How to Hire an Innovator


7-7-14-emily.pngIf you want to hire a tech expert, you might want to look outside the banking industry.

One-quarter of banks with more than $1 billion in assets report technology and information security hires at the executive level in 2013, according to Bank Director’s 2014 Compensation Survey. Technology hires range from experts in areas such as cyber security, data analytics, or mobile applications.

JPMorgan Chase & Co. has lately hired from Silicon Valley, poaching from tech giants such as Yahoo and Google. With startup cultures growing in places like the Midwest’s Silicon Prairie, which encompasses parts of several states including Illinois, Texas and Missouri, community banks might find opportunities to lure talent away from tech companies, says Stessa Cohen, a research director with technology research and advisory firm Gartner Inc. Culture is fundamental. Of those reporting a technology hire in 2013, 60 percent cited corporate culture as a factor that makes the bank attractive to candidates, according to the survey.

Acquiring a startup firm is another way to bolster a bank’s talent roster. Spanish banker Banco Bilbao Vizcaya Argentaria S.A. (BBVA) acquired banking startup Simple in February. For BBVA, Simple will not only be a means to innovate, but will also “bring new talent into the bank,” says Cohen. Simple promised to revolutionize the banking industry with an elegant mobile app, no branches, free access to ATMs everywhere, and financial management tools. One Boston-area mutual bank with a board focused on innovation recently brought on several new hires from a failed start-up.

In April, Eastern Bank, with $8.7 billion in assets, hired Dan O’Malley, the former CEO of PerkStreet Financial, as the bank’s chief digital officer, spearheading Eastern’s new digital technology and data analytics unit. The circumstances were serendipitous: PerkStreet, an online-only financial services startup that offered lucrative cash debit account rewards tied to online checking accounts, closed in August 2013, citing an inability to attract new investors. Its FDIC-insured partners had been Bancorp Bank in Delaware and New York-based Provident Bank.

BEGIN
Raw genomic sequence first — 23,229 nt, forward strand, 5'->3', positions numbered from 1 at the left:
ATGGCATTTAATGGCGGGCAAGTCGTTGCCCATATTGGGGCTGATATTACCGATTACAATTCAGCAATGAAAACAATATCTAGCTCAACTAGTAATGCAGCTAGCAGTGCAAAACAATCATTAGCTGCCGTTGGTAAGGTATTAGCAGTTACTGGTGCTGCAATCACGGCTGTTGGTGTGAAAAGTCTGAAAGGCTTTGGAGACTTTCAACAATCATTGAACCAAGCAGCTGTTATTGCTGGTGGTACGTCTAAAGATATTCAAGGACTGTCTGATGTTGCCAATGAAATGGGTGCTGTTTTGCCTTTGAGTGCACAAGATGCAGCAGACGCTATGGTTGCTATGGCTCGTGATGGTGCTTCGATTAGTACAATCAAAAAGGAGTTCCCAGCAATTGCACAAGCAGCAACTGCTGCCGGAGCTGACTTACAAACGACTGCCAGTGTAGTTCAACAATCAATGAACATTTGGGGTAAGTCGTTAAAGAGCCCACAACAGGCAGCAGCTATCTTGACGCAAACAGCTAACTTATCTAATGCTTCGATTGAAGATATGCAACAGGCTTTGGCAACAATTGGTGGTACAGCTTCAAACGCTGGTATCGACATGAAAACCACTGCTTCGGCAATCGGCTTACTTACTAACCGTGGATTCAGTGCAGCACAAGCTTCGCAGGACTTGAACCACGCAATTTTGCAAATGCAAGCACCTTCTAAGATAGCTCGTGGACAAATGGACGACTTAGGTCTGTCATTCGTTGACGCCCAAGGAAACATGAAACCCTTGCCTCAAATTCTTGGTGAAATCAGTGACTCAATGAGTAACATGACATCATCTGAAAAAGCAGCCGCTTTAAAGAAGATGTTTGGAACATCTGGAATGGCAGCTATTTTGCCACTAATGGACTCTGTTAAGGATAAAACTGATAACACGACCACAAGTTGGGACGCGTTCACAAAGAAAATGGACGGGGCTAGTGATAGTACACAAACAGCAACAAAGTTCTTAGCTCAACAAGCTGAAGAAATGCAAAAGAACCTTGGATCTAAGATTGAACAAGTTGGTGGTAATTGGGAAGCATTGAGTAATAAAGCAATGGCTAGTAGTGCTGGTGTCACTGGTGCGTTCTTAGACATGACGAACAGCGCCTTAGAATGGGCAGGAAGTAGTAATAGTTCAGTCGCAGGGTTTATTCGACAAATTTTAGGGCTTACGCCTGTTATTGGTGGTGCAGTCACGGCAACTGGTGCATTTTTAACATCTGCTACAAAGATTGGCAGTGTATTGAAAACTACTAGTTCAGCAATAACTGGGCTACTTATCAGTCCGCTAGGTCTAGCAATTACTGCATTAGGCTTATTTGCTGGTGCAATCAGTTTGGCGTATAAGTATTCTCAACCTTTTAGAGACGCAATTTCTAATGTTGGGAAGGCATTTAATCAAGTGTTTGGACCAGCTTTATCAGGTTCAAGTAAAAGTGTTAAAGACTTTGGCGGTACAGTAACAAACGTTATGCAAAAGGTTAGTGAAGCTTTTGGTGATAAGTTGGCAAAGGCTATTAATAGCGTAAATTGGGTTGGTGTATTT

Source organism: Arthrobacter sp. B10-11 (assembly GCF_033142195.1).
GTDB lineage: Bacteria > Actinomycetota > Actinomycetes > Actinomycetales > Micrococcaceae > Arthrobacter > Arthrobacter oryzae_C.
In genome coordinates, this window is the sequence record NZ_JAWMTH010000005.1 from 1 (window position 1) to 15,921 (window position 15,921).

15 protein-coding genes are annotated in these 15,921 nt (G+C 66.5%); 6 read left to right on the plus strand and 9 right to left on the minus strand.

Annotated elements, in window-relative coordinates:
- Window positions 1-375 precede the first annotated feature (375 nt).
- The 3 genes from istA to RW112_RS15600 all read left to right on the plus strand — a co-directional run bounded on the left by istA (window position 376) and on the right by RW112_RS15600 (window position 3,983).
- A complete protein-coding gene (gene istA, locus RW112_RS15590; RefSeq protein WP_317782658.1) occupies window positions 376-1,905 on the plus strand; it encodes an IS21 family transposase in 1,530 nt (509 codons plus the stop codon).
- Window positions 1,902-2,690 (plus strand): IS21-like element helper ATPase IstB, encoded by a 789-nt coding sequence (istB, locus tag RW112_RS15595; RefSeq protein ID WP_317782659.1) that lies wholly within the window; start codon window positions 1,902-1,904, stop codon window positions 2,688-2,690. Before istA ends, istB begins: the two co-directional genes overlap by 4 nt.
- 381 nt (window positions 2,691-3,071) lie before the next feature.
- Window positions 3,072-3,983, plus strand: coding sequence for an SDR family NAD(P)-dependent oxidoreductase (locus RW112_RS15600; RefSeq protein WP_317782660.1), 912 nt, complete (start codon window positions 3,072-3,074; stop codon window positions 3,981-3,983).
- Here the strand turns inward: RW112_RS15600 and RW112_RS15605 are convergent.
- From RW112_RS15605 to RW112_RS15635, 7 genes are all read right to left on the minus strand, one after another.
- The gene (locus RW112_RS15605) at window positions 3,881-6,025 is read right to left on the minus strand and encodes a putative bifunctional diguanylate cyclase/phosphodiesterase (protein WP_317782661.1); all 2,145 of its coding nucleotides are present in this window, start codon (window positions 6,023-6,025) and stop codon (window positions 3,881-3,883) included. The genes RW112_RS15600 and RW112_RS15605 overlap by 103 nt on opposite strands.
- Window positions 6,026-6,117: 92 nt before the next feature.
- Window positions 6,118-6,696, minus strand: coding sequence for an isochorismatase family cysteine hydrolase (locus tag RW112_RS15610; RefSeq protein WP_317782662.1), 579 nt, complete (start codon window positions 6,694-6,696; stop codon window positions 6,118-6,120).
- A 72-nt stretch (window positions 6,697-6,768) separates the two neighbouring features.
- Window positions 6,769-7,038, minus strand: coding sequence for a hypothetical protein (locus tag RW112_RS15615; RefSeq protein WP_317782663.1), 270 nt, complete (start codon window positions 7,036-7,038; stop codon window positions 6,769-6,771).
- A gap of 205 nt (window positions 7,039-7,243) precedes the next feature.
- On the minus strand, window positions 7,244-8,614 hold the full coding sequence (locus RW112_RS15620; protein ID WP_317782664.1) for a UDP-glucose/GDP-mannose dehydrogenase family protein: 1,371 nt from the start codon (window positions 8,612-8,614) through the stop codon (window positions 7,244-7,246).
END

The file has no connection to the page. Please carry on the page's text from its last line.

Three other PerkStreet executives joined O’Malley at Eastern, all with extensive technology experience within and outside the banking industry. John Magee, now Eastern’s chief data scientist, headed analytics at Mullen, a Boston-based advertising agency, prior to joining PerkStreet. Laurence Stock, senior vice president, emerging technologies, and Sean Boice, vice president, technology and analytics, both worked for several e-commerce and financial technology companies. O’Malley has a background in payments as an executive at Capital One Financial Corp.

The team could see that joining an existing bank has advantages, says Bob Rivers, Eastern Bank’s president. Eastern is rich in capital, leaving O’Malley free to focus on innovation and not on chasing funding to keep the business afloat. “They understood that, unlike other larger banks…they would be not only a very high priority for us but they would have very top-of-the-house attention,” Rivers says. Eastern’s board is also committed to innovation. Several board members have backgrounds in innovation and technology, and O’Malley and his team meet with the board’s innovation committee quarterly.

The new team will focus on building enhancements to the business, including an updated mobile banking platform that will launch in the spring. Under Magee’s leadership, the bank also has plans to mine the data found in the bank’s 93 million annual transactions, which will help the bank identify opportunities to better serve clients. Eastern Bank is also looking for new ideas outside the bank. Part of Stock’s job is to find technology companies to invest in or acquire that fit within the bank’s business model.

While Rivers describes Eastern Bank as supportive of the technology team, he also says that, like most banks, its culture is conservative. “It causes us to not be as open [to] exploring as many things as we should and not move as quickly as we should,” he says. The PerkStreet team, he hopes, will make Eastern quicker to innovate and more attractive to those with technology backgrounds. “If we don’t further adapt our culture, we won’t get more talent,” says Rivers.